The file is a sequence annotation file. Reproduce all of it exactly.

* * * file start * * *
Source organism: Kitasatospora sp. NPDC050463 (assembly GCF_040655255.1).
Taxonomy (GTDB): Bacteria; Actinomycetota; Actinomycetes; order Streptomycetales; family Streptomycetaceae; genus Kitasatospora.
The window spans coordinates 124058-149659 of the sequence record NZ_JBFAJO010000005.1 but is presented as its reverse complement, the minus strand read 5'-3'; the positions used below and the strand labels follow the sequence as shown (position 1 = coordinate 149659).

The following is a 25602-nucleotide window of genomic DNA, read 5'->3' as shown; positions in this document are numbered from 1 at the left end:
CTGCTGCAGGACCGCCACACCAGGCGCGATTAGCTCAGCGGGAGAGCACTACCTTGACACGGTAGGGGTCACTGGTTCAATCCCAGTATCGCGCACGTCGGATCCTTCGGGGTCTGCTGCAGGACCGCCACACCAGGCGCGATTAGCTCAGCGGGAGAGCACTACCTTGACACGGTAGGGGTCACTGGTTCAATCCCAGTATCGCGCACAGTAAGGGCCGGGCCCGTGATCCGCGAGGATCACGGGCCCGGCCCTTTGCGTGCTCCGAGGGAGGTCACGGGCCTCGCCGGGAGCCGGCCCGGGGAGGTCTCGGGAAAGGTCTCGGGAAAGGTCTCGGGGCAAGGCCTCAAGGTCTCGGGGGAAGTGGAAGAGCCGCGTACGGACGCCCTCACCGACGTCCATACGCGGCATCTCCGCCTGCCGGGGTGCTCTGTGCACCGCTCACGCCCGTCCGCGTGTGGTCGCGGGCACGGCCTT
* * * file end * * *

Source organism: Kitasatospora sp. NPDC050463 (assembly GCF_040655255.1).
Taxonomy (GTDB): Bacteria; Actinomycetota; Actinomycetes; order Streptomycetales; family Streptomycetaceae; genus Kitasatospora.
The window spans coordinates 124058-149659 of the sequence record NZ_JBFAJO010000005.1 but is presented as its reverse complement, the minus strand read 5'-3'; the positions used below and the strand labels follow the sequence as shown (position 1 = coordinate 149659).

The following is a 25602-nucleotide window of genomic DNA, read 5'->3' as shown; positions in this document are numbered from 1 at the left end:
CTGCTGCAGGACCGCCACACCAGGCGCGATTAGCTCAGCGGGAGAGCACTACCTTGACACGGTAGGGGTCACTGGTTCAATCCCAGTATCGCGCACGTCGGATCCTTCGGGGTCTGCTGCAGGACCGCCACACCAGGCGCGATTAGCTCAGCGGGAGAGCACTACCTTGACACGGTAGGGGTCACTGGTTCAATCCCAGTATCGCGCACAGTAAGGGCCGGGCCCGTGATCCGCGAGGATCACGGGCCCGGCCCTTTGCGTGCTCCGAGGGAGGTCACGGGCCTCGCCGGGAGCCGGCCCGGGGAGGTCTCGGGAAAGGTCTCGGGAAAGGTCTCGGGGCAAGGCCTCAAGGTCTCGGGGGAAGTGGAAGAGCCGCGTACGGACGCCCTCACCGACGTCCATACGCGGCATCTCCGCCTGCCGGGGTGCTCTGTGCACCGCTCACGCCCGTCCGCGTGTGGTCGCGGGCACGGCCTT